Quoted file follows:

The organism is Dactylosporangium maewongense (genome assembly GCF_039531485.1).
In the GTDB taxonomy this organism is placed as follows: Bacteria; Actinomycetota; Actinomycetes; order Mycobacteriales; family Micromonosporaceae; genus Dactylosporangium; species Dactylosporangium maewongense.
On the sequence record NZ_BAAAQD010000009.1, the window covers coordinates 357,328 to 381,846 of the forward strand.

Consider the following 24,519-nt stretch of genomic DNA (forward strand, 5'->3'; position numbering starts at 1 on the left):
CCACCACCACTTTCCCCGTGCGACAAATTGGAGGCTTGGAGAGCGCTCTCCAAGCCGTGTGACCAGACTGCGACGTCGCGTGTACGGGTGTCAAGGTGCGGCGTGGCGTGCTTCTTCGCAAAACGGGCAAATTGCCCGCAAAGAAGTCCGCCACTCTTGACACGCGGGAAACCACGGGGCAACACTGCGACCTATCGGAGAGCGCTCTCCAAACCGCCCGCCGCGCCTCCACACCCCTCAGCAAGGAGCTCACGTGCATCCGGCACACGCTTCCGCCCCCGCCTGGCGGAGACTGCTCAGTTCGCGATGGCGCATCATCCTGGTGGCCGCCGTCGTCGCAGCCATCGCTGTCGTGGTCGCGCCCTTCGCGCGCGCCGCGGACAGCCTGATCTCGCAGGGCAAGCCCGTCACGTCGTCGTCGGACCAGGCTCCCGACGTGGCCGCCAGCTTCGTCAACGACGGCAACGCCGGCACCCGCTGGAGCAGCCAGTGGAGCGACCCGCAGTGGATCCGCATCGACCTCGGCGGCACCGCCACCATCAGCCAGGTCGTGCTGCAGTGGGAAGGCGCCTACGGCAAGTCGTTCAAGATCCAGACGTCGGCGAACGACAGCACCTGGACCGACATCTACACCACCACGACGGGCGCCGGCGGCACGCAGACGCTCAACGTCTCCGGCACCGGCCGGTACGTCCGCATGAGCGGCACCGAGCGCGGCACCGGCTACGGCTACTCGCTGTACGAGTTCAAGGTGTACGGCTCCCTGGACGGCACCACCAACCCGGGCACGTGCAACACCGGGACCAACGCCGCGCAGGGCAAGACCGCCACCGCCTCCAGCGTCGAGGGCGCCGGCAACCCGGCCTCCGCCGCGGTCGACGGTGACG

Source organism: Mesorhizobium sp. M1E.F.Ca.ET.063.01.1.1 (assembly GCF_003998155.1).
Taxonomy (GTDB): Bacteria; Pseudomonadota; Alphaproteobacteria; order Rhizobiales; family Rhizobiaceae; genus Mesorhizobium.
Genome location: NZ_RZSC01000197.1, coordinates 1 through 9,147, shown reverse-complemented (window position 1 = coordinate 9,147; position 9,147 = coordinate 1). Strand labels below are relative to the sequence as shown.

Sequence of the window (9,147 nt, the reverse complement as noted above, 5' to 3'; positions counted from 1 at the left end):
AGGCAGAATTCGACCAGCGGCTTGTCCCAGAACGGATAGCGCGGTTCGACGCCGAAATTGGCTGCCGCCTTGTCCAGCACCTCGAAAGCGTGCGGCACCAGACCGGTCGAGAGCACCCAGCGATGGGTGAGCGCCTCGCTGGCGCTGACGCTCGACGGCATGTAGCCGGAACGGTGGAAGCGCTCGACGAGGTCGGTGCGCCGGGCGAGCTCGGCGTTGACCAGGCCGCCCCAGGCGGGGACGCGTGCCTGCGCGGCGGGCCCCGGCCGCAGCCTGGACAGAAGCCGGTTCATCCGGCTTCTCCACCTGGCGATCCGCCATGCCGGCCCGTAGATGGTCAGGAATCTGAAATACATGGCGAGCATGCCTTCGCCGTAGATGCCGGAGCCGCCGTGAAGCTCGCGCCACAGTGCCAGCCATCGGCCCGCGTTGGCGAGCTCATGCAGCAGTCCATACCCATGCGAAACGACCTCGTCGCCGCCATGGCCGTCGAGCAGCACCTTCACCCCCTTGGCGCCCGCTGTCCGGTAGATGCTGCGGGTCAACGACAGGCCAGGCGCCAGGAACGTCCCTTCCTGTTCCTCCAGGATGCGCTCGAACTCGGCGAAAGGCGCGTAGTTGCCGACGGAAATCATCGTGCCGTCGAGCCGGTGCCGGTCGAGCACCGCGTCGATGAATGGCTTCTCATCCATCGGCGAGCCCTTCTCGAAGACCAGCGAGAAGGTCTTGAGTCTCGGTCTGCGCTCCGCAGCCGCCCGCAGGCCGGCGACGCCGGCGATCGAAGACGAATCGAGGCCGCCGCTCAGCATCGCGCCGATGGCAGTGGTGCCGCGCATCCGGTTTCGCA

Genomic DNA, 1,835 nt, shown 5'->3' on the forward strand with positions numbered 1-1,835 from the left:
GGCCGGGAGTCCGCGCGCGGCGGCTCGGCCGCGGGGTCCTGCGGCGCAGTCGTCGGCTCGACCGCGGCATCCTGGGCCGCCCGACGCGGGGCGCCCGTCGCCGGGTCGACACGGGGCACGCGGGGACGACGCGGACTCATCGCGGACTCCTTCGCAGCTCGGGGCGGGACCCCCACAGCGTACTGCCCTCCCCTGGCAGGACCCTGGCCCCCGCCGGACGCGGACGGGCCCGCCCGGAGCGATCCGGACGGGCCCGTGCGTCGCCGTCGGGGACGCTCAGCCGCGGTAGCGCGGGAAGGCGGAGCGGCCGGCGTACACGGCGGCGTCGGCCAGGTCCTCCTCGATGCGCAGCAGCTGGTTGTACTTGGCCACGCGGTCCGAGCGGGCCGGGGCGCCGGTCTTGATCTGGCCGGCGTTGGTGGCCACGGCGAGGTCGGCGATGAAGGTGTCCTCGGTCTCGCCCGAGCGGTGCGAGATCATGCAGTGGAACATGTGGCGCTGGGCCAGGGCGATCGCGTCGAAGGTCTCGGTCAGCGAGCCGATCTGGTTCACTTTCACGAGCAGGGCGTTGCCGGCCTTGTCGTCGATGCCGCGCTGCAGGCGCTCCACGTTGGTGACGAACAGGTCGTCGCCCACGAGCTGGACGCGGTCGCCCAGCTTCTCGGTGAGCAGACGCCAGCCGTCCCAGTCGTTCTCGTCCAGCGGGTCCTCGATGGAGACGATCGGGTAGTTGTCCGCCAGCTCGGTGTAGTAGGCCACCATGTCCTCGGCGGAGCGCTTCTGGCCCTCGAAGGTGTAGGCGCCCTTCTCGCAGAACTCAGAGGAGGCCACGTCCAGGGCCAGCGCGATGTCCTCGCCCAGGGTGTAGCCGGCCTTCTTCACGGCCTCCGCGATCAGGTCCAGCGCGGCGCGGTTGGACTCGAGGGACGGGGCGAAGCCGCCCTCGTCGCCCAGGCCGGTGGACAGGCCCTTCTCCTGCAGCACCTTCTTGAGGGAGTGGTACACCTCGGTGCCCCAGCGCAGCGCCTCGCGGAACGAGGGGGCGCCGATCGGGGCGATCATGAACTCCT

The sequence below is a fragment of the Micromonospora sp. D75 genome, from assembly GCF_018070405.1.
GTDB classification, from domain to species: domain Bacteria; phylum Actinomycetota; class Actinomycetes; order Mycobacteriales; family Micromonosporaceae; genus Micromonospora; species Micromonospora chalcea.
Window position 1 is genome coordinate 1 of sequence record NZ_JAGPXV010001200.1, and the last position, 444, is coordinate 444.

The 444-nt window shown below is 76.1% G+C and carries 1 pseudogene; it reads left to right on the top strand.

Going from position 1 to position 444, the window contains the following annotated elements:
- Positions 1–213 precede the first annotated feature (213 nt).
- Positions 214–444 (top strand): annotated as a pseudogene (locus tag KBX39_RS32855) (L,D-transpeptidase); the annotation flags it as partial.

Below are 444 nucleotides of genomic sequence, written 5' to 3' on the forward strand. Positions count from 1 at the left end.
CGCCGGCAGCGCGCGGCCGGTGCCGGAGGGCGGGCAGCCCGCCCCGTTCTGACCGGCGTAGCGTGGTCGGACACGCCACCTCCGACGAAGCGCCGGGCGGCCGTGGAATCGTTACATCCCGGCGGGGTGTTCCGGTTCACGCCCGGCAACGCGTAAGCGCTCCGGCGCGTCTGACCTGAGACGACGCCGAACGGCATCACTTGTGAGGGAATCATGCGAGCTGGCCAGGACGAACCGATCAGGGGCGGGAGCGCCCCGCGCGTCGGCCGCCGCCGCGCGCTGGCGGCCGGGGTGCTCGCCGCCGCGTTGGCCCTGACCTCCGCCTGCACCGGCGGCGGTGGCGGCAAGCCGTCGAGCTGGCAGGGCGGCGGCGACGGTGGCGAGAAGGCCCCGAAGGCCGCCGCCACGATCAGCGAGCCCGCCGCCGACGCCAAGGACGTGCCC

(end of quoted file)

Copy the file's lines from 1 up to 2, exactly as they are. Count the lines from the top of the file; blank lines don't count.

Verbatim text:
The organism is Dactylosporangium maewongense (genome assembly GCF_039531485.1).
In the GTDB taxonomy this organism is placed as follows: Bacteria; Actinomycetota; Actinomycetes; order Mycobacteriales; family Micromonosporaceae; genus Dactylosporangium; species Dactylosporangium maewongense.